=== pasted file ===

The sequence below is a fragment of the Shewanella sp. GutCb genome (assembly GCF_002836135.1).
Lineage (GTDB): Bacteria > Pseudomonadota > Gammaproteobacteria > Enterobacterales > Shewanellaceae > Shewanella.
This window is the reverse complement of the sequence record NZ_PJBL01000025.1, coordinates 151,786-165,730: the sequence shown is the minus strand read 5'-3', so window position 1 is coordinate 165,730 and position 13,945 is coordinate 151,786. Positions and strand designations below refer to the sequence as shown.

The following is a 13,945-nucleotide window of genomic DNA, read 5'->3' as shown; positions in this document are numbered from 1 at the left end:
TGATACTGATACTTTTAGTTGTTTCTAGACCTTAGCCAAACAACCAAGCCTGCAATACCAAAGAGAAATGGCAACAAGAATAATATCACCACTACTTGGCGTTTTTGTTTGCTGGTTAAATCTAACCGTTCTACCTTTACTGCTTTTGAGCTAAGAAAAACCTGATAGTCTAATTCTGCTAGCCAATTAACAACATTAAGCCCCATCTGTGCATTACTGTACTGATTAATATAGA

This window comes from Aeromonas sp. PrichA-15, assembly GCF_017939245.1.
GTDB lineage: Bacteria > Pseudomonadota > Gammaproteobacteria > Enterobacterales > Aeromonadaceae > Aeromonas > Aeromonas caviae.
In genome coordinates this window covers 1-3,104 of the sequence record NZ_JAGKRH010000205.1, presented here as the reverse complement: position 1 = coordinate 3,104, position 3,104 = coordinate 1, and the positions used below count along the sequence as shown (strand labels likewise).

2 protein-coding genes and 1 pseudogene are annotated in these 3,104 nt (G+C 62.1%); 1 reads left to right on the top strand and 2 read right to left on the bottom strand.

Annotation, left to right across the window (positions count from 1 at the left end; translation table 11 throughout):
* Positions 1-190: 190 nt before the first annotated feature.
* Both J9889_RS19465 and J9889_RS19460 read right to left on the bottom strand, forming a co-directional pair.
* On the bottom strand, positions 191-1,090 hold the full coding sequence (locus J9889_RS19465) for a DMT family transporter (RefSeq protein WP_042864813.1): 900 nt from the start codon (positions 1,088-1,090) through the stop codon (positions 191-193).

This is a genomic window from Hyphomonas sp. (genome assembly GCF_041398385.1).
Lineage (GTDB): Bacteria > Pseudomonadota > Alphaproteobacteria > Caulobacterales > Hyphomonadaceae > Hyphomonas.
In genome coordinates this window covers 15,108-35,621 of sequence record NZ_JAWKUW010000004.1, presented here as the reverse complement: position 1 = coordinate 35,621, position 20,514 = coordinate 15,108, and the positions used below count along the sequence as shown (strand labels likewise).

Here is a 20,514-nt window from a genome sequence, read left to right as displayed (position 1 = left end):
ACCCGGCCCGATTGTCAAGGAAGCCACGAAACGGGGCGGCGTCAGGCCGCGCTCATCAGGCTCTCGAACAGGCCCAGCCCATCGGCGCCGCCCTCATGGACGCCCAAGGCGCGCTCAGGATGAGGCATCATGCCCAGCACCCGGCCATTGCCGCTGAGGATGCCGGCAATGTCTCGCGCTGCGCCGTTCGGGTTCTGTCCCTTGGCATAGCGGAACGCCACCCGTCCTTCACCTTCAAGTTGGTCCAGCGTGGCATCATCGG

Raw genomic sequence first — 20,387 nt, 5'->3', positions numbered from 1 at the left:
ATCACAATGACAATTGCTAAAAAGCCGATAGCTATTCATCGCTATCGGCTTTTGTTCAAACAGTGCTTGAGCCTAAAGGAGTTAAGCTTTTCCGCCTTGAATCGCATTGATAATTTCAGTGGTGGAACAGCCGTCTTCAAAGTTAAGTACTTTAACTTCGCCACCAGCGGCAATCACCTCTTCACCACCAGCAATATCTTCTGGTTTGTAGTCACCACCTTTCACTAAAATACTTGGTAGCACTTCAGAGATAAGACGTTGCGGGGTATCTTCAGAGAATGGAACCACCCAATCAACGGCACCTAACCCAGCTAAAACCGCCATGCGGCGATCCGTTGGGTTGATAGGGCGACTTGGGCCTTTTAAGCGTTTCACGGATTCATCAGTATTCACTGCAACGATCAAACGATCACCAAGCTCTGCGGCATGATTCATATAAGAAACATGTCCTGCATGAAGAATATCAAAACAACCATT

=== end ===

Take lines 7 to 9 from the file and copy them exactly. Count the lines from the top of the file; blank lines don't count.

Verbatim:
GTDB lineage: Bacteria > Pseudomonadota > Gammaproteobacteria > Enterobacterales > Aeromonadaceae > Aeromonas > Aeromonas caviae.
In genome coordinates this window covers 1-3,104 of the sequence record NZ_JAGKRH010000205.1, presented here as the reverse complement: position 1 = coordinate 3,104, position 3,104 = coordinate 1, and the positions used below count along the sequence as shown (strand labels likewise).

2 protein-coding genes and 1 pseudogene are annotated in these 3,104 nt (G+C 62.1%); 1 reads left to right on the top strand and 2 read right to left on the bottom strand.